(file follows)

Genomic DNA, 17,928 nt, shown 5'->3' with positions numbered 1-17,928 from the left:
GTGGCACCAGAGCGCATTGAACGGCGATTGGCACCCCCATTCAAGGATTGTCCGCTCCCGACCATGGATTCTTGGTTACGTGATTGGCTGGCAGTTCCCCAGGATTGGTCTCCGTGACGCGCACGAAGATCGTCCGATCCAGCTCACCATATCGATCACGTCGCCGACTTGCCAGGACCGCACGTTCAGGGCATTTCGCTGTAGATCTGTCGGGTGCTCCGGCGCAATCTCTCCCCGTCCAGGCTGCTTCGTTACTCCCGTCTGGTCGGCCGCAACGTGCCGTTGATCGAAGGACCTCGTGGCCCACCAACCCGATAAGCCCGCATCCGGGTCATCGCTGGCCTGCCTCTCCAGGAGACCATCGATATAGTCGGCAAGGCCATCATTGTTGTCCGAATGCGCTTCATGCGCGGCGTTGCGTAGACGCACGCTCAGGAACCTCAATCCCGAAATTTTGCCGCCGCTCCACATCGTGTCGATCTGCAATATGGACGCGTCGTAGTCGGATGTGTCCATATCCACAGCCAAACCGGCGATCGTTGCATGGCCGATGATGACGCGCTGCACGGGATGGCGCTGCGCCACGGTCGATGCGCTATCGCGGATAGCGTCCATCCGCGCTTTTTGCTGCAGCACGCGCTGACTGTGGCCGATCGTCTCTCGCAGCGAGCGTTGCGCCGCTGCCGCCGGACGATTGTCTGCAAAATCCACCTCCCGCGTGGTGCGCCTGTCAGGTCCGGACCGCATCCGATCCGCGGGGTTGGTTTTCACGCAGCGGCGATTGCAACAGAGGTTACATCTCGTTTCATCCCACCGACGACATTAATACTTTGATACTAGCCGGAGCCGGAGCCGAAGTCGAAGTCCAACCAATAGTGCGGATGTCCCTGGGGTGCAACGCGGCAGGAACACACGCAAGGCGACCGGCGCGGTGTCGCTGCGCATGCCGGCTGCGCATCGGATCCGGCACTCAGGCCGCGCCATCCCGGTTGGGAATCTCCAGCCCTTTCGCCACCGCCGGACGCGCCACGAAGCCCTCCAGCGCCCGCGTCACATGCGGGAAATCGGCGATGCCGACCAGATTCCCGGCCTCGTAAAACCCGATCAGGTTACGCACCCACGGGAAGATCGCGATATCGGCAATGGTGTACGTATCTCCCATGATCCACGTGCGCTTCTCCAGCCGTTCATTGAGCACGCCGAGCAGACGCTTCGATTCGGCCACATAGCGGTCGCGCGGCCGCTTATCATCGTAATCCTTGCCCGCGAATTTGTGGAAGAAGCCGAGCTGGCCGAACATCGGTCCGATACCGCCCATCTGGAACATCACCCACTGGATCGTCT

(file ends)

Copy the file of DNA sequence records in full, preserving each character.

Genomic DNA, 17,928 nt, shown 5'->3' with positions numbered 1-17,928 from the left:
GTGGCACCAGAGCGCATTGAACGGCGATTGGCACCCCCATTCAAGGATTGTCCGCTCCCGACCATGGATTCTTGGTTACGTGATTGGCTGGCAGTTCCCCAGGATTGGTCTCCGTGACGCGCACGAAGATCGTCCGATCCAGCTCACCATATCGATCACGTCGCCGACTTGCCAGGACCGCACGTTCAGGGCATTTCGCTGTAGATCTGTCGGGTGCTCCGGCGCAATCTCTCCCCGTCCAGGCTGCTTCGTTACTCCCGTCTGGTCGGCCGCAACGTGCCGTTGATCGAAGGACCTCGTGGCCCACCAACCCGATAAGCCCGCATCCGGGTCATCGCTGGCCTGCCTCTCCAGGAGACCATCGATATAGTCGGCAAGGCCATCATTGTTGTCCGAATGCGCTTCATGCGCGGCGTTGCGTAGACGCACGCTCAGGAACCTCAATCCCGAAATTTTGCCGCCGCTCCACATCGTGTCGATCTGCAATATGGACGCGTCGTAGTCGGATGTGTCCATATCCACAGCCAAACCGGCGATCGTTGCATGGCCGATGATGACGCGCTGCACGGGATGGCGCTGCGCCACGGTCGATGCGCTATCGCGGATAGCGTCCATCCGCGCTTTTTGCTGCAGCACGCGCTGACTGTGGCCGATCGTCTCTCGCAGCGAGCGTTGCGCCGCTGCCGCCGGACGATTGTCTGCAAAATCCACCTCCCGCGTGGTGCGCCTGTCAGGTCCGGACCGCATCCGATCCGCGGGGTTGGTTTTCACGCAGCGGCGATTGCAACAGAGGTTACATCTCGTTTCATCCCACCGACGACATTAATACTTTGATACTAGCCGGAGCCGGAGCCGAAGTCGAAGTCCAACCAATAGTGCGGATGTCCCTGGGGTGCAACGCGGCAGGAACACACGCAAGGCGACCGGCGCGGTGTCGCTGCGCATGCCGGCTGCGCATCGGATCCGGCACTCAGGCCGCGCCATCCCGGTTGGGAATCTCCAGCCCTTTCGCCACCGCCGGACGCGCCACGAAGCCCTCCAGCGCCCGCGTCACATGCGGGAAATCGGCGATGCCGACCAGATTCCCGGCCTCGTAAAACCCGATCAGGTTACGCACCCACGGGAAGATCGCGATATCGGCAATGGTGTACGTATCTCCCATGATCCACGTGCGCTTCTCCAGCCGTTCATTGAGCACGCCGAGCAGACGCTTCGATTCGGCCACATAGCGGTCGCGCGGCCGCTTATCATCGTAATCCTTGCCCGCGAATTTGTGGAAGAAGCCGAGCTGGCCGAACATCGGTCCGATACCGCCCATCTGGAACATCACCCACTGGATCGTCT